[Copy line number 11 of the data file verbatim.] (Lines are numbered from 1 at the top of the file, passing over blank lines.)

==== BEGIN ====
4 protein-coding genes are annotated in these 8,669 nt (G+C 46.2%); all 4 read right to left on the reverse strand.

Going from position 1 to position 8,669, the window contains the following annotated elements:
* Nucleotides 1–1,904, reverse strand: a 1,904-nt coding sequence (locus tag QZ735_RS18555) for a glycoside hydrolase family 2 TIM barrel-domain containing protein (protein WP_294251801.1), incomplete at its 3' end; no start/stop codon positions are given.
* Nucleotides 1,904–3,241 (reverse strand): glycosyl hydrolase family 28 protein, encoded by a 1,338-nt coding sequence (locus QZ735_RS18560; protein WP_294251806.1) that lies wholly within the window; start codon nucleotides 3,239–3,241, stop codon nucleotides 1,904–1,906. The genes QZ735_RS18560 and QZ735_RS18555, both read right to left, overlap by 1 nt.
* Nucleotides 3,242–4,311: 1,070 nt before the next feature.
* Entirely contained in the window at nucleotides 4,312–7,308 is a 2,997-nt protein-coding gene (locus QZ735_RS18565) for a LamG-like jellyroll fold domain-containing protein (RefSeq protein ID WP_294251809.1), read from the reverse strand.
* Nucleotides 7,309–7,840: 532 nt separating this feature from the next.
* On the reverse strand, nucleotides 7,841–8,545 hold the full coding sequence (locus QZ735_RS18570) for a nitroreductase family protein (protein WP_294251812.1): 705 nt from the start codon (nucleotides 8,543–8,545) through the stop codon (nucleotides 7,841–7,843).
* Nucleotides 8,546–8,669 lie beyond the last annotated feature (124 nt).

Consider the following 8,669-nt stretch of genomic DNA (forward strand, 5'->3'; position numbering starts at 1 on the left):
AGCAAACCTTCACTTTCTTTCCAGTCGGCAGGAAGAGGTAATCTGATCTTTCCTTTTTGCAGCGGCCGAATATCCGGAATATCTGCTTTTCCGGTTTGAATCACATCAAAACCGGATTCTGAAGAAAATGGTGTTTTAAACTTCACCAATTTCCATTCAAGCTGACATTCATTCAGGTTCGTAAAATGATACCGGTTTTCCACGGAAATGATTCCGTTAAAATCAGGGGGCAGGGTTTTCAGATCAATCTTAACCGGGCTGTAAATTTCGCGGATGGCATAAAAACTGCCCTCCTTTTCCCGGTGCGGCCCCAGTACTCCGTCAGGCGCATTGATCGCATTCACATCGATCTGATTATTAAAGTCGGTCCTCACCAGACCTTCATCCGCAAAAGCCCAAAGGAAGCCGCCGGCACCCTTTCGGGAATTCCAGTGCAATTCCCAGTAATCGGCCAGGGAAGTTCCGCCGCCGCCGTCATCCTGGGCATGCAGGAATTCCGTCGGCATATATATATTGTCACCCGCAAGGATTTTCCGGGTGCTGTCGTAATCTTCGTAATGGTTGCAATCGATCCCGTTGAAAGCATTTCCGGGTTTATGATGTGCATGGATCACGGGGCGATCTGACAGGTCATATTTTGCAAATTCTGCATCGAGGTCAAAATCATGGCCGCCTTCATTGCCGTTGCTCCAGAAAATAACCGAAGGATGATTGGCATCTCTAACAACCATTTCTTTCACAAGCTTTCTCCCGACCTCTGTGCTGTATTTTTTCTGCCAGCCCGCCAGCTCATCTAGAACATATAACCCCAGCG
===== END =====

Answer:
AGCAAACCTTCACTTTCTTTCCAGTCGGCAGGAAGAGGTAATCTGATCTTTCCTTTTTGCAGCGGCCGAATATCCGGAATATCTGCTTTTCCGGTTTGAATCACATCAAAACCGGATTCTGAAGAAAATGGTGTTTTAAACTTCACCAATTTCCATTCAAGCTGACATTCATTCAGGTTCGTAAAATGATACCGGTTTTCCACGGAAATGATTCCGTTAAAATCAGGGGGCAGGGTTTTCAGATCAATCTTAACCGGGCTGTAAATTTCGCGGATGGCATAAAAACTGCCCTCCTTTTCCCGGTGCGGCCCCAGTACTCCGTCAGGCGCATTGATCGCATTCACATCGATCTGATTATTAAAGTCGGTCCTCACCAGACCTTCATCCGCAAAAGCCCAAAGGAAGCCGCCGGCACCCTTTCGGGAATTCCAGTGCAATTCCCAGTAATCGGCCAGGGAAGTTCCGCCGCCGCCGTCATCCTGGGCATGCAGGAATTCCGTCGGCATATATATATTGTCACCCGCAAGGATTTTCCGGGTGCTGTCGTAATCTTCGTAATGGTTGCAATCGATCCCGTTGAAAGCATTTCCGGGTTTATGATGTGCATGGATCACGGGGCGATCTGACAGGTCATATTTTGCAAATTCTGCATCGAGGTCAAAATCATGGCCGCCTTCATTGCCGTTGCTCCAGAAAATAACCGAAGGATGATTGGCATCTCTAACAACCATTTCTTTCACAAGCTTTCTCCCGACCTCTGTGCTGTATTTTTTCTGCCAGCCCGCCAGCTCATCTAGAACATATAACCCCAGCG